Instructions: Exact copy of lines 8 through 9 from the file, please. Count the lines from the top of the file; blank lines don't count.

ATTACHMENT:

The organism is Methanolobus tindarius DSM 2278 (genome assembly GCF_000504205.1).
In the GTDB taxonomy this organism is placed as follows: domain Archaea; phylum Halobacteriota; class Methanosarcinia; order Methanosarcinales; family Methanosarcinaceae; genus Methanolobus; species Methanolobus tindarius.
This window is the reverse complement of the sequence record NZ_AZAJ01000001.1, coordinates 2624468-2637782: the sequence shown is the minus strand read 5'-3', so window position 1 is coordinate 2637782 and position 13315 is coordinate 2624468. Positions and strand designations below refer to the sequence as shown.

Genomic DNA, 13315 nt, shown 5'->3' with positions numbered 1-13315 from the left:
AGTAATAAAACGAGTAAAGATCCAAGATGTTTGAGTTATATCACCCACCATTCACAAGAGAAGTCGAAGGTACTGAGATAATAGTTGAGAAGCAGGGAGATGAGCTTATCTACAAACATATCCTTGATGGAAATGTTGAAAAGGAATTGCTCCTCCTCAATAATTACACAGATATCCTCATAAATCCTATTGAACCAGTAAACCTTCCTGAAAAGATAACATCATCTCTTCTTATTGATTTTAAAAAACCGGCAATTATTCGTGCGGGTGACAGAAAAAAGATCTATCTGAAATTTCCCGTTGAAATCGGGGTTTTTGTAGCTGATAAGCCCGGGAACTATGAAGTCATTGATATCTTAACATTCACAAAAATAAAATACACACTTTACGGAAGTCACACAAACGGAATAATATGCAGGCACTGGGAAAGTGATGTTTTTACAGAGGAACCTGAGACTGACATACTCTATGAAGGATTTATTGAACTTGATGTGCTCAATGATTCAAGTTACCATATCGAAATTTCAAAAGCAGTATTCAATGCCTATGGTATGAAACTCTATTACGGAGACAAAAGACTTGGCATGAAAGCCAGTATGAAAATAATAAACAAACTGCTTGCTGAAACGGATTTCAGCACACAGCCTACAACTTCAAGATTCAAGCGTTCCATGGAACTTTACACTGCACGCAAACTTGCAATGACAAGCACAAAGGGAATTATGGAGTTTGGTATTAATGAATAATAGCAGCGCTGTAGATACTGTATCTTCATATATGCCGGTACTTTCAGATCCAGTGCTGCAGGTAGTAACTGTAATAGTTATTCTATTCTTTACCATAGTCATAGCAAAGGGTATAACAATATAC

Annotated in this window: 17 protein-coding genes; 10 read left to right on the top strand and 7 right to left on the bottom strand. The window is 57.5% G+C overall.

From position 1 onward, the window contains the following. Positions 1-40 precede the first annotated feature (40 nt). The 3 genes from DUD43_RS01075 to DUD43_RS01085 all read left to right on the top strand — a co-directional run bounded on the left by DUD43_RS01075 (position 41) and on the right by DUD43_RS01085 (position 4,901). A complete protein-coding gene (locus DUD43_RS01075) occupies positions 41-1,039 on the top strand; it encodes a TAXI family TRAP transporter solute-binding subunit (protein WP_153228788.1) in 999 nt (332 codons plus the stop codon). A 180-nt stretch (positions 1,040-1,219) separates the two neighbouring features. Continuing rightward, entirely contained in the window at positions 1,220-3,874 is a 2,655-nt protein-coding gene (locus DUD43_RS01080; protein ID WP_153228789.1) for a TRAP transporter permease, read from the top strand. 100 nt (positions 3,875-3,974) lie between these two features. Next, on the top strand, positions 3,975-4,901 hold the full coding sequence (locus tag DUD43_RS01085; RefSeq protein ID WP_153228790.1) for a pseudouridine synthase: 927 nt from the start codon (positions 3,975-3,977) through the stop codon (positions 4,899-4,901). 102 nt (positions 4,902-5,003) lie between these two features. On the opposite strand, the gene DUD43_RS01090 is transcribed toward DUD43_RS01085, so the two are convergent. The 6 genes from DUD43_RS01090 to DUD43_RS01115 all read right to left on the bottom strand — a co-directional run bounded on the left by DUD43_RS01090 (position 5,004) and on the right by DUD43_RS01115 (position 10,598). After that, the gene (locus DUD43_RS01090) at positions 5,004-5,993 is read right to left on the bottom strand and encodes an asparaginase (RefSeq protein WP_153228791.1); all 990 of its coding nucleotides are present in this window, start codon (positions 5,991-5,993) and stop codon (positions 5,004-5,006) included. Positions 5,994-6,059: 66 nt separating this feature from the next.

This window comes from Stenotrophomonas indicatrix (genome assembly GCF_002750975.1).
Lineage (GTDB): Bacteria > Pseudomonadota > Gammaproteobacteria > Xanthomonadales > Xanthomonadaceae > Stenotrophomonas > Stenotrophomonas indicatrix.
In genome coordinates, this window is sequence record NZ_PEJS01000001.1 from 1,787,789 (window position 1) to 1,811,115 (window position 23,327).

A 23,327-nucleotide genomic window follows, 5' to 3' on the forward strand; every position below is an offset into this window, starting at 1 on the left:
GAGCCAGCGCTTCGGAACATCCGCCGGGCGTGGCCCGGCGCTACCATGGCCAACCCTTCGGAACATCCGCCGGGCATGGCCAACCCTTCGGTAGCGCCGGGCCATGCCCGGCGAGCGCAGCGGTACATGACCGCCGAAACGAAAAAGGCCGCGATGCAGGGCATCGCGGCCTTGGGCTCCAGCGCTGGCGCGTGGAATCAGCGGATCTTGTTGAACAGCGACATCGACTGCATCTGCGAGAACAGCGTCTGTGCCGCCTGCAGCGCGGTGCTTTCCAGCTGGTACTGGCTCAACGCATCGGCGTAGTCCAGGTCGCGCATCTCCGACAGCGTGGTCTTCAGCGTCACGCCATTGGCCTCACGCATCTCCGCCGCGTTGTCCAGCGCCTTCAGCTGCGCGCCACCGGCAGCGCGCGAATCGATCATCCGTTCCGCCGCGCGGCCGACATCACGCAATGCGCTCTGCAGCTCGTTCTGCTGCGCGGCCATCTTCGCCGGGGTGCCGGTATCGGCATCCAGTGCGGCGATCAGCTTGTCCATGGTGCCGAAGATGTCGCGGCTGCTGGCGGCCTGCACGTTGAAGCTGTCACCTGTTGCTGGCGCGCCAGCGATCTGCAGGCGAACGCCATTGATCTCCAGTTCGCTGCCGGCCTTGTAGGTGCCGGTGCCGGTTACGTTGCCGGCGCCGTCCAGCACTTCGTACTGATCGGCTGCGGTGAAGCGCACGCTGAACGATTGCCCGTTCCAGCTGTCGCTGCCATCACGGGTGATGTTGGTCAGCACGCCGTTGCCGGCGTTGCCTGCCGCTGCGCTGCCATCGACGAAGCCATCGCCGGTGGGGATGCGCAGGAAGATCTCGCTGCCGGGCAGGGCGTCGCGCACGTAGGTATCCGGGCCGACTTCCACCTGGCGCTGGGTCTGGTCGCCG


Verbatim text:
This window comes from Stenotrophomonas indicatrix (genome assembly GCF_002750975.1).
Lineage (GTDB): Bacteria > Pseudomonadota > Gammaproteobacteria > Xanthomonadales > Xanthomonadaceae > Stenotrophomonas > Stenotrophomonas indicatrix.